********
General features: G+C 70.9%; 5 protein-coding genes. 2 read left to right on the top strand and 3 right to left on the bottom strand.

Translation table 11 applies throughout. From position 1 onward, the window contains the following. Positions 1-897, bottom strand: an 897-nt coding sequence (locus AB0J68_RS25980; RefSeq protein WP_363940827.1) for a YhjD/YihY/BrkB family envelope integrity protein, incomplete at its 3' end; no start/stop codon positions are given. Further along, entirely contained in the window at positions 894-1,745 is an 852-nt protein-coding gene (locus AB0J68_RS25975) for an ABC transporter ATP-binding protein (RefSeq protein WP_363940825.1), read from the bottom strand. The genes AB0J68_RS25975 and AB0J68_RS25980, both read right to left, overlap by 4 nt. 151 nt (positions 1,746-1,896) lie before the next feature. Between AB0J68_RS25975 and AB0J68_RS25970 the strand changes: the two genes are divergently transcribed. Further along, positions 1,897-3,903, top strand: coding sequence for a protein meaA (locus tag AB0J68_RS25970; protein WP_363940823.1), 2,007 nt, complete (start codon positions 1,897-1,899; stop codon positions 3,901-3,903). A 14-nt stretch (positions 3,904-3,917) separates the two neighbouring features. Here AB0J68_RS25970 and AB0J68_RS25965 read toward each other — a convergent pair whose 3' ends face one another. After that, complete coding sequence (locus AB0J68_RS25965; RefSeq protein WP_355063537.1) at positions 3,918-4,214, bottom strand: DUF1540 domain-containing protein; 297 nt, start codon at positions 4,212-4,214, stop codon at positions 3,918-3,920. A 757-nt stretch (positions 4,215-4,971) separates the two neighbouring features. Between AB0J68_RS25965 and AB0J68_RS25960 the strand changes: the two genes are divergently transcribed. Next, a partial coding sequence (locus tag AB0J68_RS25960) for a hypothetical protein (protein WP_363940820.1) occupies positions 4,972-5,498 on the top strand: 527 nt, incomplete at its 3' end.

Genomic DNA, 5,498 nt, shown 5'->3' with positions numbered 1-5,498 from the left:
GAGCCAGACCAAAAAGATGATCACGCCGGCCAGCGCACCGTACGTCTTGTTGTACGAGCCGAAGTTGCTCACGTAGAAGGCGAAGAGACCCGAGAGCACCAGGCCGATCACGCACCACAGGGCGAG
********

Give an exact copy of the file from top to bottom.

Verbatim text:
General features: G+C 70.9%; 5 protein-coding genes. 2 read left to right on the top strand and 3 right to left on the bottom strand.

Translation table 11 applies throughout. From position 1 onward, the window contains the following. Positions 1-897, bottom strand: an 897-nt coding sequence (locus AB0J68_RS25980; RefSeq protein WP_363940827.1) for a YhjD/YihY/BrkB family envelope integrity protein, incomplete at its 3' end; no start/stop codon positions are given. Further along, entirely contained in the window at positions 894-1,745 is an 852-nt protein-coding gene (locus AB0J68_RS25975) for an ABC transporter ATP-binding protein (RefSeq protein WP_363940825.1), read from the bottom strand. The genes AB0J68_RS25975 and AB0J68_RS25980, both read right to left, overlap by 4 nt. 151 nt (positions 1,746-1,896) lie before the next feature. Between AB0J68_RS25975 and AB0J68_RS25970 the strand changes: the two genes are divergently transcribed. Further along, positions 1,897-3,903, top strand: coding sequence for a protein meaA (locus tag AB0J68_RS25970; protein WP_363940823.1), 2,007 nt, complete (start codon positions 1,897-1,899; stop codon positions 3,901-3,903). A 14-nt stretch (positions 3,904-3,917) separates the two neighbouring features. Here AB0J68_RS25970 and AB0J68_RS25965 read toward each other — a convergent pair whose 3' ends face one another. After that, complete coding sequence (locus AB0J68_RS25965; RefSeq protein WP_355063537.1) at positions 3,918-4,214, bottom strand: DUF1540 domain-containing protein; 297 nt, start codon at positions 4,212-4,214, stop codon at positions 3,918-3,920. A 757-nt stretch (positions 4,215-4,971) separates the two neighbouring features. Between AB0J68_RS25965 and AB0J68_RS25960 the strand changes: the two genes are divergently transcribed. Next, a partial coding sequence (locus tag AB0J68_RS25960) for a hypothetical protein (protein WP_363940820.1) occupies positions 4,972-5,498 on the top strand: 527 nt, incomplete at its 3' end.

Genomic DNA, 5,498 nt, shown 5'->3' with positions numbered 1-5,498 from the left:
GAGCCAGACCAAAAAGATGATCACGCCGGCCAGCGCACCGTACGTCTTGTTGTACGAGCCGAAGTTGCTCACGTAGAAGGCGAAGAGACCCGAGAGCACCAGGCCGATCACGCACCACAGGGCGAG